What: Shares of Zulily (UNKNOWN:ZU.DL) jumped 34.4% in August, according to S&P Capital IQ data, after the online retailer agreed to be acquired by QVC parent Liberty Interactive (NASDAQ: QVCA). Even so, following a difficult start to the year, zulily stock is still down more than 23% so far in 2015, trailing the more modest 3.9% decline from the S&P 500 during the same period:
So what: The massive drops in February and May came as zulily fell short of analysts' respective expectations with its fiscal fourth-quarter 2014 and first-quarter 2015 reports. With the latter, however, zulily hinted at strength to come given the launch of its redesigned website, which featured a more responsive design aimed at enhancing a shopper's experience across all platforms.
What's more, zulily CEO Darrel Cavens noted that, while customers acquired from product- and event-specific marketing drove higher initial purchases, they also resulted in lower lifetime values and higher customer churn. As a result, zulily decided to prudently slow marketing, and retool its processes with long-term returns on investment in mind.
That long-term focus began to yield fruit in zulily's most-recent quarter, where it handily beat Wall Street's expectations on both revenue (up 4% year over year, to $297.6 million), and adjusted net income (down by a third, to $0.06 per share). More specifically, according to Cavens, that outperformance could be chalked up to a combination of cost management, progress in marketing strategy, and the result of prior investments aimed at improving zulily's supply chain.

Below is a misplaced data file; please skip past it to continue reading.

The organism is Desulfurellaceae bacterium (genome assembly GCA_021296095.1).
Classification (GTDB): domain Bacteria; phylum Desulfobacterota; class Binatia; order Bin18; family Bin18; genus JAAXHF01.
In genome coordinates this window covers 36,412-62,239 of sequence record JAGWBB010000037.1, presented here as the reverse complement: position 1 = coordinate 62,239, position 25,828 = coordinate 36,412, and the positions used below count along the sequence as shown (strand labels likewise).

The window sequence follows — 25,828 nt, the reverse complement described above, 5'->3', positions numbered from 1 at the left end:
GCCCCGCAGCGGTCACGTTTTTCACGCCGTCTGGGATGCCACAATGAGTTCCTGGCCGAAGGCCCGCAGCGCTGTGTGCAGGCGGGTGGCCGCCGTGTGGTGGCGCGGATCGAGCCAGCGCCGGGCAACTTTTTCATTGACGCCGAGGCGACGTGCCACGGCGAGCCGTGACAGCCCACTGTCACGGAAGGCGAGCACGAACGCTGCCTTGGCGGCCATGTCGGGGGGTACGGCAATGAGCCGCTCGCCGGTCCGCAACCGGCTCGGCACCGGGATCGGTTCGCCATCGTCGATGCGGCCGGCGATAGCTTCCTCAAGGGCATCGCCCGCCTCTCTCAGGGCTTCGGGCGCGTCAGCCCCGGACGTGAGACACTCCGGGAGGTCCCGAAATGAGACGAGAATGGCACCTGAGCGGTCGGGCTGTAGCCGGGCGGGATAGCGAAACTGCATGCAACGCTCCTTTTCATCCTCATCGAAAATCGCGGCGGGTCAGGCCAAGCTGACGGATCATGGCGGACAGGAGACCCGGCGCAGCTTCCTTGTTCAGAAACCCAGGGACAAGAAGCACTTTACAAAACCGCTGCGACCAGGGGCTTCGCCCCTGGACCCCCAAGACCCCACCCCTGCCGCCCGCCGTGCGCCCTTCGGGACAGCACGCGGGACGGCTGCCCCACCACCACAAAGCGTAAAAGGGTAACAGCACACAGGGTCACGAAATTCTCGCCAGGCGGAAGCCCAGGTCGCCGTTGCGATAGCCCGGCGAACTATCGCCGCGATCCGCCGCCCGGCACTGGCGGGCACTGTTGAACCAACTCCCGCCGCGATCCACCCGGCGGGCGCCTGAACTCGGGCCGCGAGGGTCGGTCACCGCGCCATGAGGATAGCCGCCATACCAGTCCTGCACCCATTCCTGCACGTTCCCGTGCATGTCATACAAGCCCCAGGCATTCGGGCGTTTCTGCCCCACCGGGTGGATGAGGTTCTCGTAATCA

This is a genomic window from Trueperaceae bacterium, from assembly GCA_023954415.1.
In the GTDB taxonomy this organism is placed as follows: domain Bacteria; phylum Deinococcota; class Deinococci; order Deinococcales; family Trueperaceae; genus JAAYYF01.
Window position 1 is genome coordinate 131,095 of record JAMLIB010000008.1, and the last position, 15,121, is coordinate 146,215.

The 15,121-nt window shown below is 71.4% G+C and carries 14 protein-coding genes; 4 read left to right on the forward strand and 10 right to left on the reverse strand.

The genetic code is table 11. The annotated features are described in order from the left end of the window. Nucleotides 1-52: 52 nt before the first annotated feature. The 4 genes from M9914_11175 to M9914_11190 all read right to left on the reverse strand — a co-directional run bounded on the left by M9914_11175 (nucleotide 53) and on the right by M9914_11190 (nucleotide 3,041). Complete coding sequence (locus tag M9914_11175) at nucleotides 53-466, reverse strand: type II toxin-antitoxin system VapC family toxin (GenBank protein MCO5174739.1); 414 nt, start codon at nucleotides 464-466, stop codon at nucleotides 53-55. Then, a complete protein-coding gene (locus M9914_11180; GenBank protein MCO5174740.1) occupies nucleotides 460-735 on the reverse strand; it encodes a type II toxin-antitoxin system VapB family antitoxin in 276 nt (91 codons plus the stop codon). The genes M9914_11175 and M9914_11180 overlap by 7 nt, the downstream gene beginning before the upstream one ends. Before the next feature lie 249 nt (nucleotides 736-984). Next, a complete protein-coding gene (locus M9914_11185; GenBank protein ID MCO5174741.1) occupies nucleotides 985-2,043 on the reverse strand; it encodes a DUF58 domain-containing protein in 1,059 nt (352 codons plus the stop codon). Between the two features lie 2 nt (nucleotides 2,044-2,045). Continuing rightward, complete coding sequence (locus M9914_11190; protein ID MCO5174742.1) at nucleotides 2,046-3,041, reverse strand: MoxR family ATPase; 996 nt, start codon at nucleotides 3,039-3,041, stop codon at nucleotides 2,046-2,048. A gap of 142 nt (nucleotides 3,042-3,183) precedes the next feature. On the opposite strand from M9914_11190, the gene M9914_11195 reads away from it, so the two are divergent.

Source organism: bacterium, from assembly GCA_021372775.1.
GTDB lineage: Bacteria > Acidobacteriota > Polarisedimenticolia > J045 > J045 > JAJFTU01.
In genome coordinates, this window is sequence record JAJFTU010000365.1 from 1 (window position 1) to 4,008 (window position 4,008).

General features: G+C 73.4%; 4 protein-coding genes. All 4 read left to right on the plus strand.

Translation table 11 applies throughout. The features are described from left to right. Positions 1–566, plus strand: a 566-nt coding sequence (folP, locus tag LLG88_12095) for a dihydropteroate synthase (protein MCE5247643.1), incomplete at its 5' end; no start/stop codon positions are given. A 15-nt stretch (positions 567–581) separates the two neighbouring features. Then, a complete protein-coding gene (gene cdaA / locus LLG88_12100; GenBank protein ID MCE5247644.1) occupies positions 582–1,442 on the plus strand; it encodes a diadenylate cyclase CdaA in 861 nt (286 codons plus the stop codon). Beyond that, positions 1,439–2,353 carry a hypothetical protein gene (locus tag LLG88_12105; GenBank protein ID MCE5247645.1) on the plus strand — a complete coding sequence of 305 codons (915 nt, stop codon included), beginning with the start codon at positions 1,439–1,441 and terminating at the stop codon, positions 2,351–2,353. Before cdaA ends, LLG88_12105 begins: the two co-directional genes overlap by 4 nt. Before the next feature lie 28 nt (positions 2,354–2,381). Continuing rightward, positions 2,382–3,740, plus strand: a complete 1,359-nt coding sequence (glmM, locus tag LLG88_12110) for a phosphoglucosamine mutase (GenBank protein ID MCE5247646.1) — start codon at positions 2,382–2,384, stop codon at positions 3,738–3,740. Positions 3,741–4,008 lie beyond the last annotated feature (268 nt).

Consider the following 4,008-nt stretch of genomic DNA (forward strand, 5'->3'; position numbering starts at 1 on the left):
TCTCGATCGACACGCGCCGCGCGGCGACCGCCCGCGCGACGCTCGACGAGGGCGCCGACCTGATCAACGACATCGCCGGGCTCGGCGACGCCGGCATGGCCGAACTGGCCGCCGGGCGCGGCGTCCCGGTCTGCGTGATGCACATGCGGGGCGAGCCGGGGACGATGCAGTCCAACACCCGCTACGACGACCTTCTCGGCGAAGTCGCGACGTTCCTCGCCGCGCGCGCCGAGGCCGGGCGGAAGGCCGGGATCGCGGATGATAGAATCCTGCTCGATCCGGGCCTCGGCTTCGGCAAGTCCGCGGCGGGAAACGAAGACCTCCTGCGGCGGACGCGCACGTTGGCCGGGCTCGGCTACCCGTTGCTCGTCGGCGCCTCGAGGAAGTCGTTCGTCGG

On Aug. 17, however, the biggest jump came after Liberty Interactive announced a definitive agreement to acquire Zulily for roughly $2.4 billion.
Now what: Under the deal -- which is expected to close in the fourth quarter -- Zulily will join QVC Group "to create a discovery-driven and experiential digital commerce powerhouse with appeal that spans generations of women." The two brands enjoy largely complementary customer bases, and will represent a combined business with annual revenue of over $10 billion.
In the end, it was relatively unsurprising investors were willing to give the promising retailer a second chance after its solid fiscal second-quarter results. But I still would have preferred continuing to watch Zulily's progress from the sidelines had the QVC deal not been announced. With shares of Zulily currently trading at only a slight discount to its acquisition price, I think investors would do well to put last month's quick profits to work elsewhere.